D. H. Lawrence is dying. Exiled in the Mediterranean, he dreams of the past. There are the years early in his marriage during the war, where his desperation drives him to commit a terrible betrayal. And there is a woman in an Italian courtyard, her chestnut hair red with summer.
Jacqueline and her husband have already been marked out for greatness. Passing through New York, she slips into a hearing where a book, not a man, is brought to trial.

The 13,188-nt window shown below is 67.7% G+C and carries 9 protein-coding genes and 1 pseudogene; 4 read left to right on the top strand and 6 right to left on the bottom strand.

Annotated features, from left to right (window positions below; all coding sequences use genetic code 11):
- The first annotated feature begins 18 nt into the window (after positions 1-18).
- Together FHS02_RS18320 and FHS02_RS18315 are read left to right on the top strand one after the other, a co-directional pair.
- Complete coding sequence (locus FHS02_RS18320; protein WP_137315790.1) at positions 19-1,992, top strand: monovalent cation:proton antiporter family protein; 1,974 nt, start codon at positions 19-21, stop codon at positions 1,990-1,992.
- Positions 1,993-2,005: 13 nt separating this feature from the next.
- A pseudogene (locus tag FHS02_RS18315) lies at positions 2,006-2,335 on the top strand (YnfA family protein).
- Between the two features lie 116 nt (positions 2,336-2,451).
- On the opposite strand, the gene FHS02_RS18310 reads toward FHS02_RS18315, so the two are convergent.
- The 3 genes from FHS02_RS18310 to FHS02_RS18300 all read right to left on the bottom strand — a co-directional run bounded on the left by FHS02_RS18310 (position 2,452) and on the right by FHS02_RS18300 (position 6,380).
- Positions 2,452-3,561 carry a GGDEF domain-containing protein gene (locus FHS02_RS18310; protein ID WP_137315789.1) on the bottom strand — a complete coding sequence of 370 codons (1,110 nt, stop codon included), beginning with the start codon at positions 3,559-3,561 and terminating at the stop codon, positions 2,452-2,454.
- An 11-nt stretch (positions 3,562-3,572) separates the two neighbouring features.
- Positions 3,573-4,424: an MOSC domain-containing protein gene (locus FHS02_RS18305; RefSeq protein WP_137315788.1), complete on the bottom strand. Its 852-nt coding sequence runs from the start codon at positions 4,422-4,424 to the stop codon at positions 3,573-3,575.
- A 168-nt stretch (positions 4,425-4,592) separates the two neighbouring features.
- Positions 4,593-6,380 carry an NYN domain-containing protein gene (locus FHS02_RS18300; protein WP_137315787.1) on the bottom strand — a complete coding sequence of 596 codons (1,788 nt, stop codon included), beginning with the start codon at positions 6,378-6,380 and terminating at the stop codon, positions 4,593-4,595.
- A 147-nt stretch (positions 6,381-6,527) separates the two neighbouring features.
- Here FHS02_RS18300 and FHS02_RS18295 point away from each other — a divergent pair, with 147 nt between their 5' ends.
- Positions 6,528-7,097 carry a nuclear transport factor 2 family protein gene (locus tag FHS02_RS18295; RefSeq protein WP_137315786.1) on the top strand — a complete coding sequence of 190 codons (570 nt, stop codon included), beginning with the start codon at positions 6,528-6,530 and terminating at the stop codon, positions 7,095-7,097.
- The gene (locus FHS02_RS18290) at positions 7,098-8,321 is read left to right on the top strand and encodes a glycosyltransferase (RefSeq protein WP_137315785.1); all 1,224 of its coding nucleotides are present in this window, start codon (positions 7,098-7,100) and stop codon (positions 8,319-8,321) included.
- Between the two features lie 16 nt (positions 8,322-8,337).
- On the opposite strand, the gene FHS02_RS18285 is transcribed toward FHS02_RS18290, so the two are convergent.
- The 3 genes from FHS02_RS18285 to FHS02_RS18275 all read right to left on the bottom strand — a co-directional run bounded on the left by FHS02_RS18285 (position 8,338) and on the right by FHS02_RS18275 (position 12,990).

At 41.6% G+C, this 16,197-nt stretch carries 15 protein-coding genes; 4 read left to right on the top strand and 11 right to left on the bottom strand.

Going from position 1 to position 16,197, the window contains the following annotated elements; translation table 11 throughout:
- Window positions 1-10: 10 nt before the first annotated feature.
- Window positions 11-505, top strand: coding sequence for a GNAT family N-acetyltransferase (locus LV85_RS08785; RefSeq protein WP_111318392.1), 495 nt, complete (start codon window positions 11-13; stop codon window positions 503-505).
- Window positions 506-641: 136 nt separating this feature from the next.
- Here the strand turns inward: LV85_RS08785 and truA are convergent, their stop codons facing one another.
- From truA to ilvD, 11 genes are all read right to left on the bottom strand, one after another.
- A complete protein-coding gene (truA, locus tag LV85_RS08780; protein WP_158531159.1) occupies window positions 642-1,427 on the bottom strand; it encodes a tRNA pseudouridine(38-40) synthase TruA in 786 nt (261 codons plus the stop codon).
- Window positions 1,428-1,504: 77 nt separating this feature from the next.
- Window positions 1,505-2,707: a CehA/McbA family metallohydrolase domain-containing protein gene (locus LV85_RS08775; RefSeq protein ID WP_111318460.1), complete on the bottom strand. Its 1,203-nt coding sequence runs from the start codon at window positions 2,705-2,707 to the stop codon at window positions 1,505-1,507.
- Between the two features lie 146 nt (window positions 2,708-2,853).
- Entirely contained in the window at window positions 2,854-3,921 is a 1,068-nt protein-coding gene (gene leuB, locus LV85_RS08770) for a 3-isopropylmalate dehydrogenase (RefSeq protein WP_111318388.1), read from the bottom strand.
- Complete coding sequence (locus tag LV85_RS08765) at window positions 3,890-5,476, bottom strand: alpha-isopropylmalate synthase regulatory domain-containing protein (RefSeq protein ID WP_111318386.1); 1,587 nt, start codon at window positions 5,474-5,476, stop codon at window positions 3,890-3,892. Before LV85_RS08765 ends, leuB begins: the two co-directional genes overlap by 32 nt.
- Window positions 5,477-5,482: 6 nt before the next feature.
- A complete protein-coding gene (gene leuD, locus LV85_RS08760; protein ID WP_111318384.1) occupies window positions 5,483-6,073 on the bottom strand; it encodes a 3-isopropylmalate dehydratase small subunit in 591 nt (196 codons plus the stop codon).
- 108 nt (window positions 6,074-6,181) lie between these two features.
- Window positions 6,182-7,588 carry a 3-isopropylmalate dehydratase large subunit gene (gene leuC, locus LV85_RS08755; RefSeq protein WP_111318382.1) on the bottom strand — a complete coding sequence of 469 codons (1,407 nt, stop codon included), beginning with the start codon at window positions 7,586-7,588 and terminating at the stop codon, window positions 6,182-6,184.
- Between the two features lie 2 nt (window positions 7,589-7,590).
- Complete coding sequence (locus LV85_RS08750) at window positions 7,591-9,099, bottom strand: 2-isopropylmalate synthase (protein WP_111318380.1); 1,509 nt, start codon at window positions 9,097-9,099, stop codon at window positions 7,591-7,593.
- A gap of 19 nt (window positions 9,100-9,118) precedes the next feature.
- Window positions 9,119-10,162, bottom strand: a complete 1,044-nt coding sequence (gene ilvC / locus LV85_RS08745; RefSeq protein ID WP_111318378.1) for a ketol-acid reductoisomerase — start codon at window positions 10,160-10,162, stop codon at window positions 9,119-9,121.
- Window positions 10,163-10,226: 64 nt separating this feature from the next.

A young woman and a young man meet amid the restricted section of a famous library, and make love.
Scattered and blown by the winds of history, their stories are bound together, and brought before the jury. On both sides of the Atlantic, society is asking, and continues to ask: is it obscenity – or is it tenderness?